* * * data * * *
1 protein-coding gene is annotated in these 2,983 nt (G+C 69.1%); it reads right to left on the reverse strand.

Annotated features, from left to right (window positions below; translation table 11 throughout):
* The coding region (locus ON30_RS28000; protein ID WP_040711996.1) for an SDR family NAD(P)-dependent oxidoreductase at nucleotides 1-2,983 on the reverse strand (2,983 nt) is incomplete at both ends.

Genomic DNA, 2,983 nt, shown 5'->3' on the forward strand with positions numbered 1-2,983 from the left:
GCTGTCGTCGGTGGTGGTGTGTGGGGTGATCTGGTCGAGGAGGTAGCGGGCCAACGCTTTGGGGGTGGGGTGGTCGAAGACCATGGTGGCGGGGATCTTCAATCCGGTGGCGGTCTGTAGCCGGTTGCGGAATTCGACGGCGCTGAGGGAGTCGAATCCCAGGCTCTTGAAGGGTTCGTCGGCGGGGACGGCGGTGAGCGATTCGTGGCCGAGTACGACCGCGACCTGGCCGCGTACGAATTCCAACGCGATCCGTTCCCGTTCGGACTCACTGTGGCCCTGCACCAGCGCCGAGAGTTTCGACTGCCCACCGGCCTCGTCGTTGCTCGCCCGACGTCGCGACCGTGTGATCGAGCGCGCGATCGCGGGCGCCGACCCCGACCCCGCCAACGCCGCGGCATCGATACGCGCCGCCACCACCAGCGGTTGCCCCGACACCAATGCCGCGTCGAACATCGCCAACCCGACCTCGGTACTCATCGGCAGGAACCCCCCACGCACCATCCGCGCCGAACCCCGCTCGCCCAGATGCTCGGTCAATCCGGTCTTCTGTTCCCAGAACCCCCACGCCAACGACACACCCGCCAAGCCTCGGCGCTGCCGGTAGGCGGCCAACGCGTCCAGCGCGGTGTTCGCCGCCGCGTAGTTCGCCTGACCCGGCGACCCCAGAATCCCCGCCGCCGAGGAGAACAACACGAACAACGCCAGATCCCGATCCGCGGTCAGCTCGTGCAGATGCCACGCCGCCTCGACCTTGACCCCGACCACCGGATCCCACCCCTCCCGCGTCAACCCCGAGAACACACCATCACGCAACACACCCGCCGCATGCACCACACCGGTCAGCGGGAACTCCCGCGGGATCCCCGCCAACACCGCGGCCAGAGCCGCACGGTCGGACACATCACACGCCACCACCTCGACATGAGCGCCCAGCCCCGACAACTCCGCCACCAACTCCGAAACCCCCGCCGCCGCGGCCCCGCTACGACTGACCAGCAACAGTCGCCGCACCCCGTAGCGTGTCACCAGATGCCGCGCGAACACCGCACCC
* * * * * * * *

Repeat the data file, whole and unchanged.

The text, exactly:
1 protein-coding gene is annotated in these 2,983 nt (G+C 69.1%); it reads right to left on the reverse strand.

Annotated features, from left to right (window positions below; translation table 11 throughout):
* The coding region (locus ON30_RS28000; protein ID WP_040711996.1) for an SDR family NAD(P)-dependent oxidoreductase at nucleotides 1-2,983 on the reverse strand (2,983 nt) is incomplete at both ends.

Genomic DNA, 2,983 nt, shown 5'->3' on the forward strand with positions numbered 1-2,983 from the left:
GCTGTCGTCGGTGGTGGTGTGTGGGGTGATCTGGTCGAGGAGGTAGCGGGCCAACGCTTTGGGGGTGGGGTGGTCGAAGACCATGGTGGCGGGGATCTTCAATCCGGTGGCGGTCTGTAGCCGGTTGCGGAATTCGACGGCGCTGAGGGAGTCGAATCCCAGGCTCTTGAAGGGTTCGTCGGCGGGGACGGCGGTGAGCGATTCGTGGCCGAGTACGACCGCGACCTGGCCGCGTACGAATTCCAACGCGATCCGTTCCCGTTCGGACTCACTGTGGCCCTGCACCAGCGCCGAGAGTTTCGACTGCCCACCGGCCTCGTCGTTGCTCGCCCGACGTCGCGACCGTGTGATCGAGCGCGCGATCGCGGGCGCCGACCCCGACCCCGCCAACGCCGCGGCATCGATACGCGCCGCCACCACCAGCGGTTGCCCCGACACCAATGCCGCGTCGAACATCGCCAACCCGACCTCGGTACTCATCGGCAGGAACCCCCCACGCACCATCCGCGCCGAACCCCGCTCGCCCAGATGCTCGGTCAATCCGGTCTTCTGTTCCCAGAACCCCCACGCCAACGACACACCCGCCAAGCCTCGGCGCTGCCGGTAGGCGGCCAACGCGTCCAGCGCGGTGTTCGCCGCCGCGTAGTTCGCCTGACCCGGCGACCCCAGAATCCCCGCCGCCGAGGAGAACAACACGAACAACGCCAGATCCCGATCCGCGGTCAGCTCGTGCAGATGCCACGCCGCCTCGACCTTGACCCCGACCACCGGATCCCACCCCTCCCGCGTCAACCCCGAGAACACACCATCACGCAACACACCCGCCGCATGCACCACACCGGTCAGCGGGAACTCCCGCGGGATCCCCGCCAACACCGCGGCCAGAGCCGCACGGTCGGACACATCACACGCCACCACCTCGACATGAGCGCCCAGCCCCGACAACTCCGCCACCAACTCCGAAACCCCCGCCGCCGCGGCCCCGCTACGACTGACCAGCAACAGTCGCCGCACCCCGTAGCGTGTCACCAGATGCCGCGCGAACACCGCACCC